Using Spur Gears with the V5 Motor

The VEX EDR system has two types of spur gears, the Gear Kit and the High Strength Gear Kit. These gears can be assembled in a gear system for power transfer, to increase torque, or to increase speed.

Gears Types

Gear Kit

The spur gears in the Gear Kit are narrow with a face width of 0.250” and have a molded 0.125” drive hub. These gears are ideal for low torque applications and designs which need to be light or have limited space. However they can only be used with the 0.125” Drive Shafts, the narrow face width allows for gear teeth to be stripped in high torque conditions, only the 60T and the 84T gears have mounting holes, and the square hub needs to be drilled out for applications where the gear needs to be free spinning.

High Strength Gear Kit

The spur gears in the High Strength Gear Kit have a 0.500” face width and a molded 0.250” drive hub which will accept the 0.250” High Strength Shafts, the metal High Strength Square Gear Inserts, or the plastic Free Spinning Gear Inserts. The 12T gear is metal. These gears hold up well in high torque situations. The 36T, 60T and 84T gears all have reinforced mounting holes. However, the metal High Strength Square Gear Inserts can cause a 0.125 Drive Shaft to twist in a high torque application and increase how difficult it is to make a repair.

Gear info

  Teeth/ratio Teeth/ratio Teeth/ratio Teeth/ratio
Gear Kit
12/1 36/3 60/5 84/7
High Strength Gear Kit
12/1 36/3 60/5 -
84T High Strength Gear Pack
- - - 84/7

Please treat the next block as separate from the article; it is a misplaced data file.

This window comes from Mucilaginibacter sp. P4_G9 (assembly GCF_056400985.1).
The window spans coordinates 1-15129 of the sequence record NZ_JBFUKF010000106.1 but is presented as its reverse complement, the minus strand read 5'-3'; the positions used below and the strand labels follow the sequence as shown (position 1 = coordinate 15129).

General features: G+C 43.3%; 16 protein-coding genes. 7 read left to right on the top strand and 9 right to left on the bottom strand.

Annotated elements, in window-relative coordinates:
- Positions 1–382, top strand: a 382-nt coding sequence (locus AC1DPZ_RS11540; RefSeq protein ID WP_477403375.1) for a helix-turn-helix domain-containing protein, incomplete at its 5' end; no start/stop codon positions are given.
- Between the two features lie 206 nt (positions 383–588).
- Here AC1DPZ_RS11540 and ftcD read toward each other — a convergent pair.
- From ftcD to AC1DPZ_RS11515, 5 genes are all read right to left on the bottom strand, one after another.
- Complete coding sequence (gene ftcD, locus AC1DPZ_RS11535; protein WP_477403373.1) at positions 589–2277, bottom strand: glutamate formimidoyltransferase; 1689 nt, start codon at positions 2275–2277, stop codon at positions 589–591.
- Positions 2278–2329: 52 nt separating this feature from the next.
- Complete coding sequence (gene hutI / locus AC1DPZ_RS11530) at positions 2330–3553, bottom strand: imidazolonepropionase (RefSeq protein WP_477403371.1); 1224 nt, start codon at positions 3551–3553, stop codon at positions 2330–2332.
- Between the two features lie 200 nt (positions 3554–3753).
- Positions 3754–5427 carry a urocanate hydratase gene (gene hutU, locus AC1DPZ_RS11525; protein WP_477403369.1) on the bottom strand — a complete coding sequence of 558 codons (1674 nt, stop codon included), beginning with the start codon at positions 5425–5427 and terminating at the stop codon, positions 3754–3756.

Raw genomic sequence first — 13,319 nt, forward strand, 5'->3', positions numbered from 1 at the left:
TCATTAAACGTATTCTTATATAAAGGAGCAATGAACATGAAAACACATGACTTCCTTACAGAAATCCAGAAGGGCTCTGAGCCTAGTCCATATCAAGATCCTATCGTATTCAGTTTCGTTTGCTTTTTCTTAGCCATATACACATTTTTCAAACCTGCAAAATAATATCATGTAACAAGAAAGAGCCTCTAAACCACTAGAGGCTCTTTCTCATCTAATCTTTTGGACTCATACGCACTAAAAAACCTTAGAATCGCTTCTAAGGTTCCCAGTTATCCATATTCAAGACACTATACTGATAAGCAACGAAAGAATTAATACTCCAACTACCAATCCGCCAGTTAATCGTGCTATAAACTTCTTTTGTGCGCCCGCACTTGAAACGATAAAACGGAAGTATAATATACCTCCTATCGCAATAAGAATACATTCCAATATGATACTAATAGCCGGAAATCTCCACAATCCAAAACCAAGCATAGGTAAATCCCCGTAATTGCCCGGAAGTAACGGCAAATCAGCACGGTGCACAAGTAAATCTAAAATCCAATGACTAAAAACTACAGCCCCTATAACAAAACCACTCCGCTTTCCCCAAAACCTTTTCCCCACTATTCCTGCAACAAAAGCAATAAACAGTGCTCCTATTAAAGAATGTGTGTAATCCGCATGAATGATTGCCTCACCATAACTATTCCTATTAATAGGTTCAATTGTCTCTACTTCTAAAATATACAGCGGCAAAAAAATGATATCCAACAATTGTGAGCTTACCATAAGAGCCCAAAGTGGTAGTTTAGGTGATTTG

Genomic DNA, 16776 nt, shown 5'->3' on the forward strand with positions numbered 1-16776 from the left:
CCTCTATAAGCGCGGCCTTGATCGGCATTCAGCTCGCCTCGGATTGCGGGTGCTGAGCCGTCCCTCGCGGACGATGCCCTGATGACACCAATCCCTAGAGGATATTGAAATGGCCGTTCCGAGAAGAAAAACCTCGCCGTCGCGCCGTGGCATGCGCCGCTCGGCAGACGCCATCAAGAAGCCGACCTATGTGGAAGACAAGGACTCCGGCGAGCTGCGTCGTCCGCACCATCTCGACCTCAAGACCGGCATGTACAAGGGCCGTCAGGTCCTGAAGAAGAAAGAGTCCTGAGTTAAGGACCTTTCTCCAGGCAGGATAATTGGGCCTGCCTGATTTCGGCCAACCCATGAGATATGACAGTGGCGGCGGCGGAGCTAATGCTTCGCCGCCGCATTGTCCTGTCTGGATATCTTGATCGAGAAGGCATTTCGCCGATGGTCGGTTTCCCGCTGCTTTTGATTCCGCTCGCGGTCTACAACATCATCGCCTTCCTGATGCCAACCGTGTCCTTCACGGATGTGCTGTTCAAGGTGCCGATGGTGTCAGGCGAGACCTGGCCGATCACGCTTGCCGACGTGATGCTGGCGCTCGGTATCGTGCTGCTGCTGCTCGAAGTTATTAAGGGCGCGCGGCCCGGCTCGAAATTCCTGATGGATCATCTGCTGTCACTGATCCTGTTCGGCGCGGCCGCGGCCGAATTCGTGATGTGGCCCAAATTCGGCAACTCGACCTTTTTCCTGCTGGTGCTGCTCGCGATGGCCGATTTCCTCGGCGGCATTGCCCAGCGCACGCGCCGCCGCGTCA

Note: Both gear kits have the same diametral pitch and pressure angle so they can be mixed and matched.

Some Tips for Assembling Gears

When one gear drives another gear the rotation of the two gears are reversed to each other. An odd number of gears will have the output gear spinning in the same direction as the input gear. This is very useful when designing things like drive trains. An even number of gears will have the output gear spinning in the opposite direction as the input gear. This is useful in designing things like claws and lifts.


Whenever possible, it is good design practice to attach the driven gear directly to the part being driven. In these cases, the gear can be free spinning to reduce the fiction on the drive shaft system.

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A design mistake when assembling gear systems is to place a gear system in the center of a wide span of standard Shafts. When the gear system is placed under stress, a wide span can allow the Shafts to flex and the teeth of the gears will no longer be firmly engaged. Keeping supports close to the gears can keep this from happening

Safety Hazard:

Pinch Points

Be sure to keep fingers, clothing, wires, and other objects from getting caught between the intermeshing teeth of gears.

Different types of Gears can be purchased at

For more information, help, and tips, check out the many resources at VEX Professional Development Plus

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